In the parking lot, the anti-death penalty protestors have gathered in front of the Journey of Hope bus. The group was started by a man whose grandmother was murdered but who still opposes capital punishment. They have two giant puppets, one of Jesus and one of Uncle Sam, which they later try to dismantle and wedge through the door of our RV when we offer them a ride. The demonstrators are professionals. They interview themselves while I hold the mike.

"Whenever you talk about abolition, people constantly say, well, you'd think different if it were your daughter. Well, the fact is many people do not think different when it happens to their family," says a Unitarian minister who is wearing a headband and short, gray ponytail. "You cannot breed healing out of violence any more than you can breed pit bulls and get canaries."

Wandering back toward the front gate, we encounter a slightly hungrier, more evidently religious group of protestors. They seem to make no distinction between talking to themselves and talking to others. We are greeted with the chewed-off ends of sentences started elsewhere. If there are pro-execution demonstrators here, we never see them.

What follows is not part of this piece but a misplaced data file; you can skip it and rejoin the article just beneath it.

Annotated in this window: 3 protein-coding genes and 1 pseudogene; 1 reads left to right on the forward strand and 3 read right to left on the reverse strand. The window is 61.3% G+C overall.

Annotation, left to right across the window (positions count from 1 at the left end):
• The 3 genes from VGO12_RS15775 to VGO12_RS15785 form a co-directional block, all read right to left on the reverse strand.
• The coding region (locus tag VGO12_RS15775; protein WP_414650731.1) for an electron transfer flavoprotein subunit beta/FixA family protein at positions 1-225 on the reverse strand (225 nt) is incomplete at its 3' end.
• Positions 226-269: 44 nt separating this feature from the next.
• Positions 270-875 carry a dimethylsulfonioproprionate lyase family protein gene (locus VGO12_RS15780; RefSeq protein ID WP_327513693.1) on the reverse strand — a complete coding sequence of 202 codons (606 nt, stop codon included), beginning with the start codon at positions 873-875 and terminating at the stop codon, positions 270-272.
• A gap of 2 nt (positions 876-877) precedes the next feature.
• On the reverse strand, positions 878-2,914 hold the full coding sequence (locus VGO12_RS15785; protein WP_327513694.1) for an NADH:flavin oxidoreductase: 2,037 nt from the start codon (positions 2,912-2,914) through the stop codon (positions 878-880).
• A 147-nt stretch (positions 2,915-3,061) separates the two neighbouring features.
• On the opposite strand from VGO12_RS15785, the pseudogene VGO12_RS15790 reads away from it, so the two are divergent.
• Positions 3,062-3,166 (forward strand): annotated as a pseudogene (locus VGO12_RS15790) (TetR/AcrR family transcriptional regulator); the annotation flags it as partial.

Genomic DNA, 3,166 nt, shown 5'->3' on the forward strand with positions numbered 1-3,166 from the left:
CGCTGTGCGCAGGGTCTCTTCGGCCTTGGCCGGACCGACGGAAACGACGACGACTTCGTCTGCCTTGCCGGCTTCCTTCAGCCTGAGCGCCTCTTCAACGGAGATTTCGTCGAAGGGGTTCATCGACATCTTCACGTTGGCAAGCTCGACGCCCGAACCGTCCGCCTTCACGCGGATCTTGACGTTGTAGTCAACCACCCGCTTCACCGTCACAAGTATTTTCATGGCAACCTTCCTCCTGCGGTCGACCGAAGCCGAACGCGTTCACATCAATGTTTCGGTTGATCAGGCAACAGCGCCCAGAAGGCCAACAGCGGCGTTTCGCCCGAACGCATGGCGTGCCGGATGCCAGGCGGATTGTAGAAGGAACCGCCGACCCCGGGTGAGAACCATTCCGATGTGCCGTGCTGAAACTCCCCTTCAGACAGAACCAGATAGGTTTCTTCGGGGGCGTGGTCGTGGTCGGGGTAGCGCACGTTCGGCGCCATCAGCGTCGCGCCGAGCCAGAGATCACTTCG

Amazingly, two different officers scrutinize my fake ID at the front gate and still let me through. I can only hope they have better security inside the prison than out. I am glad to be within the perimeter where, oddly, there is more room to breathe. A wide expanse of grass separates the tents, and the chaos of the local TV station trucks, which must remain outside, seems remote.

We catch the first press briefing. It is a military, stiff affair. The spokesman speaks dispassionately about McVeigh's activities over the past few days (watching TV, sleeping regularly), his last meal (two pints of mint chocolate chip ice cream). But what strikes me most is his use of the inmate's full name. Timothy James McVeigh. It is impossible to hear it spoken that way without thinking of his parents choosing it, saying it for the first time.

We are beginning to unravel and stumble around. Walking back from the penitentiary alongside the highway in the dark Andy walks smack into a street sign.

"I am permanently thirsty," he says later.

It is 3:30, and, there is nothing to do but wait.

June 11, Terre Haute: Death and pancakes